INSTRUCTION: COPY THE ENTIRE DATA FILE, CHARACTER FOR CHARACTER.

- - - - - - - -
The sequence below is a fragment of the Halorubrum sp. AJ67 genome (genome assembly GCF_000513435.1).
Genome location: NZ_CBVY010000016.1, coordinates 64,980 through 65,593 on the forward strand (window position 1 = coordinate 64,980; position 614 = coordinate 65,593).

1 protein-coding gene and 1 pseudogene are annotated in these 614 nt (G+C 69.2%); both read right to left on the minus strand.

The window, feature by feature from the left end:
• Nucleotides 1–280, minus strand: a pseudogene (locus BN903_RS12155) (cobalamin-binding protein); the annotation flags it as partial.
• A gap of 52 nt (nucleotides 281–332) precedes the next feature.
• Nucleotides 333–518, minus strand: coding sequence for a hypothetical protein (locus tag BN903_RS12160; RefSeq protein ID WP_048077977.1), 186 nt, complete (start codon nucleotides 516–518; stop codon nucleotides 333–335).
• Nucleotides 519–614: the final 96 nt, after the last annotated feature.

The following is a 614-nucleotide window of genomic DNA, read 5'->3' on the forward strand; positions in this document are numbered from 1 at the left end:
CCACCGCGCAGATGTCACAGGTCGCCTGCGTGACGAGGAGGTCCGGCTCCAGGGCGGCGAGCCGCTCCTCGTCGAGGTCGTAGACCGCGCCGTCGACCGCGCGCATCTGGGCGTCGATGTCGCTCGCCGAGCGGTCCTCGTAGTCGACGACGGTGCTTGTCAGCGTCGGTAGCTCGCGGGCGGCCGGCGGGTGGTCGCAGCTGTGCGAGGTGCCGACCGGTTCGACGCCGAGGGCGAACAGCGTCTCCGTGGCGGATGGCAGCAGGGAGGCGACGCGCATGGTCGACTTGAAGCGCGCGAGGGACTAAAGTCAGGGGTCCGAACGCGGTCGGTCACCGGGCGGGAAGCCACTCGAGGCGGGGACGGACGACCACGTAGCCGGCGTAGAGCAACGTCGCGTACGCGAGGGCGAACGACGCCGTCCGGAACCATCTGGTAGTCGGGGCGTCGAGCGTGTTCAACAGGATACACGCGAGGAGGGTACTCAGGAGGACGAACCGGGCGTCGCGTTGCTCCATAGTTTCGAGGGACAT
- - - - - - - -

The sequence below is a fragment of the Halorubrum sp. AJ67 genome (genome assembly GCF_000513435.1).
Genome location: NZ_CBVY010000016.1, coordinates 64,980 through 65,593 on the forward strand (window position 1 = coordinate 64,980; position 614 = coordinate 65,593).

1 protein-coding gene and 1 pseudogene are annotated in these 614 nt (G+C 69.2%); both read right to left on the minus strand.

The window, feature by feature from the left end:
• Nucleotides 1–280, minus strand: a pseudogene (locus BN903_RS12155) (cobalamin-binding protein); the annotation flags it as partial.
• A gap of 52 nt (nucleotides 281–332) precedes the next feature.
• Nucleotides 333–518, minus strand: coding sequence for a hypothetical protein (locus tag BN903_RS12160; RefSeq protein ID WP_048077977.1), 186 nt, complete (start codon nucleotides 516–518; stop codon nucleotides 333–335).
• Nucleotides 519–614: the final 96 nt, after the last annotated feature.

The following is a 614-nucleotide window of genomic DNA, read 5'->3' on the forward strand; positions in this document are numbered from 1 at the left end:
CCACCGCGCAGATGTCACAGGTCGCCTGCGTGACGAGGAGGTCCGGCTCCAGGGCGGCGAGCCGCTCCTCGTCGAGGTCGTAGACCGCGCCGTCGACCGCGCGCATCTGGGCGTCGATGTCGCTCGCCGAGCGGTCCTCGTAGTCGACGACGGTGCTTGTCAGCGTCGGTAGCTCGCGGGCGGCCGGCGGGTGGTCGCAGCTGTGCGAGGTGCCGACCGGTTCGACGCCGAGGGCGAACAGCGTCTCCGTGGCGGATGGCAGCAGGGAGGCGACGCGCATGGTCGACTTGAAGCGCGCGAGGGACTAAAGTCAGGGGTCCGAACGCGGTCGGTCACCGGGCGGGAAGCCACTCGAGGCGGGGACGGACGACCACGTAGCCGGCGTAGAGCAACGTCGCGTACGCGAGGGCGAACGACGCCGTCCGGAACCATCTGGTAGTCGGGGCGTCGAGCGTGTTCAACAGGATACACGCGAGGAGGGTACTCAGGAGGACGAACCGGGCGTCGCGTTGCTCCATAGTTTCGAGGGACAT